February 20, 2012
Summary: Abby’s busy getting ready for her and Anna’s joint Bat Mitzvah, which makes her forget about a big math test – a huge problem since she’s already struggling in math. Just before the test, she buys what a guy tells her is a study guide. It’s pretty specific, but it helps her, so she feels pretty confident going into the test.
Unfortunately, one of the answers on the study guide was wrong, so Abby gets it wrong on the test – as do four other students. The teacher figures out that something strange is going on and suspends all of the students for cheating. Abby tries to plead her case about the study guide, since she didn’t realize it was fishy until she took the test. The teacher already has it out for her, though, thanks to Mrs. Stevenson coming in to read her the riot act about another test. The teacher, Ms. Frost, doesn’t believe Abby’s claims of innocence.
Abby doesn’t want to admit her suspension to her mother, so she pretends to go to school for the three days she’s off, then heads to the library. This gives her time to prepare for her Bat Mitzvah, but she still doesn’t know what to say in her speech. Her mom catches her at the mall and Abby spills the truth. She winds up grounded for a month, but fortunately, her mother believes her about the study guide and decides to talk to Ms. Frost again.
Back at school, Abby sees Mary Anne buying a “study guide” from the same guy who sold one to her. She takes Mary Anne and the fake guide to Ms. Frost, and now that she has a reliable witness with her, Ms. Frost believes her. She also apologizes for not giving Abby the benefit of the doubt before and allows her to retake the test. So Abby has a chance to improve her grade, and now she has a topic for her speech. At her Bat Mitzvah, she talks about how even small decisions can make big waves, and how she feels more adult now.
The twins’ family comes to Stoneybrook for the Bat Mitzvah, and all the BSC members attend. There’s a very sweet scene where Abby and Anna light the candles on their cake and dedicate each one to their family members and friends. They’re sad because their father isn’t there, but they hear their family members reminiscing about him and sharing happy memories.
In the B-plot, a bunch of parents in town ban TV in their houses, or at least drastically reduce the amount their kids can watch. The kids are angry but wind up making their own “episodes” of one of their favorite shows.
Thoughts: We get it, ghostwriter: We shouldn’t watch too much TV. I’m already reading your books – what more do you want?
The Arnold twins wear pinkie rings. Are they in the mafia?
Abby’s mom tops my list of awesome BSC parents. You do NOT want to mess with her.
Would eight-year-olds know about the old melodramas with villains tying women to train tracks? I don’t think I knew about those when I was that age.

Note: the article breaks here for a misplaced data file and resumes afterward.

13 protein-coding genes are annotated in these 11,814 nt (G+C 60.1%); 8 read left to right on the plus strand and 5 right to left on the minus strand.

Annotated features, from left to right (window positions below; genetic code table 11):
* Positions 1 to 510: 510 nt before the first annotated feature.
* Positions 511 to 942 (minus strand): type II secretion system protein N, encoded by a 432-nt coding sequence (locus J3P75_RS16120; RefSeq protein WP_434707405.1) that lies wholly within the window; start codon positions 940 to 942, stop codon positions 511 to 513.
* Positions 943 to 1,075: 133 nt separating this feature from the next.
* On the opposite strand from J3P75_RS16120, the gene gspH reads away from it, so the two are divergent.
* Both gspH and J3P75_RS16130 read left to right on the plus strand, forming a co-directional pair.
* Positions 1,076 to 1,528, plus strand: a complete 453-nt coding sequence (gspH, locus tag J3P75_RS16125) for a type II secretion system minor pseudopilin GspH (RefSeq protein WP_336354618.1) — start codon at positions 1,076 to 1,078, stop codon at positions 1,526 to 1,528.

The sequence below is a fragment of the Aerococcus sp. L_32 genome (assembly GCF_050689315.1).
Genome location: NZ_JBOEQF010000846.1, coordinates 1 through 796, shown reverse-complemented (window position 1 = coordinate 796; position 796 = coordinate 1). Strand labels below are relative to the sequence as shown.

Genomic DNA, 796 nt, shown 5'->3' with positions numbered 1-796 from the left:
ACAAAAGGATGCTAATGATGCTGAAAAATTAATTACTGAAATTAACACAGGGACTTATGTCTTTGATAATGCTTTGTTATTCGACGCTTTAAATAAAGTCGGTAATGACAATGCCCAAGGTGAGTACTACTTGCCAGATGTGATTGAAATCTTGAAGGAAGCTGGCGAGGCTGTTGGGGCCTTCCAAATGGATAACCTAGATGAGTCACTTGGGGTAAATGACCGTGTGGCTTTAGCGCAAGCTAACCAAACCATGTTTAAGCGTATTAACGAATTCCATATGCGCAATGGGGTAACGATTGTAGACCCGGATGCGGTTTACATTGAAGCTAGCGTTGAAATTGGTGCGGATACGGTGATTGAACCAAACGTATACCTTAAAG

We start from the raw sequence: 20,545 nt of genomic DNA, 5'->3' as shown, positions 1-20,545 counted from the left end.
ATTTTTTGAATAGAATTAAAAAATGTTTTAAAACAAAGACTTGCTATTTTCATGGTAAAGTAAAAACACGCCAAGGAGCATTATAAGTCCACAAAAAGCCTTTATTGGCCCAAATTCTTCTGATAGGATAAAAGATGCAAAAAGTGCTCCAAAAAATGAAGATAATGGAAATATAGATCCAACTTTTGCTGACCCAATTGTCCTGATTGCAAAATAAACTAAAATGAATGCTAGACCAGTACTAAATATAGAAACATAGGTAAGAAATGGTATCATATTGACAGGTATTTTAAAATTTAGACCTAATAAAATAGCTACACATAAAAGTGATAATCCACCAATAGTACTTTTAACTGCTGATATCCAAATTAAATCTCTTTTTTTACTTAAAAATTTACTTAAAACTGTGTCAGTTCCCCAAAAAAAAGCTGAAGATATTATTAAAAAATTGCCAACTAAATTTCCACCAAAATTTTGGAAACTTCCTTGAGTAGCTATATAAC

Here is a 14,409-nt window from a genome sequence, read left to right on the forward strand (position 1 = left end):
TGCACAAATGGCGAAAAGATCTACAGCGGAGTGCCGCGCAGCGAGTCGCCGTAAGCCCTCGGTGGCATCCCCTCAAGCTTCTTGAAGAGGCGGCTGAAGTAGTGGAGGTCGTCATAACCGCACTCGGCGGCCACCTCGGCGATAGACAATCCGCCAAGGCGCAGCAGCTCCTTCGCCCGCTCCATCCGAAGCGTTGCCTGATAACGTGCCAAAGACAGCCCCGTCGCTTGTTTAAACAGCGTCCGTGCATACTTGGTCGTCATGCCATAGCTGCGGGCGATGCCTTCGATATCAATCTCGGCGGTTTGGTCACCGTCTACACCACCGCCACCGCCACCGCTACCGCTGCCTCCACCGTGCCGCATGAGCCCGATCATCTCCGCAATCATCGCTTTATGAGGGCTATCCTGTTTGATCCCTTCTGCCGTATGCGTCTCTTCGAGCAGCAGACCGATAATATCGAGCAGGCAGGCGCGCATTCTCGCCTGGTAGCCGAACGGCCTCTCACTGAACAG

Abby says her mother doesn’t have any siblings, but doesn’t she have a sister in a later book?
November 17, 2011
Summary: Emily tries to make nice with Brandon at his locker, but mistakes someone else for him. It turns out he changed lockers to avoid her because of the events of U4EA. He admits to Andrea that he’s not an “in-your-face type of guy.” (Um, I disagree.) David makes an announcement reminding everyone about a float-decorating competition. Kelly isn’t excited about it, but Andrea thinks they have a chance of winning. Brandon continues to try to avoid Emily, but it doesn’t work since they’re both working on the paper.
Someone keeps writing to the newspaper complaining about the rich kids at West Beverly and sort of threatening to slash some tires. Emily confronts Brandon about moving his locker, and he says he wanted one closer to the newspaper office. He leaves and she follows him, asking him to hang out that night. Brandon blows her off, making it clear that he’ll blow off any suggestions she makes to spend time together. At the Walshes’, Brenda and Dylan make out, but she thinks they need to find something new to do – something cultural.
Someone who I’m sure is totally not Emily keeps calling Brandon but not saying anything. Steve invites him to hang out at the Peach Pit. Hilariously, Nat won’t bring Brandon hot sauce because he knows where it is. Steve encourages Brandon to be firm with Emily and make her see that they’re over. Speak of the devil, she shows up and Steve leaves her and Brandon alone. She thinks it’s kismet that she was thinking about him and ran into him. Brandon tells her they’re really, really done. Emily turns apologetic and begs for a second chance, but he won’t be more than friends.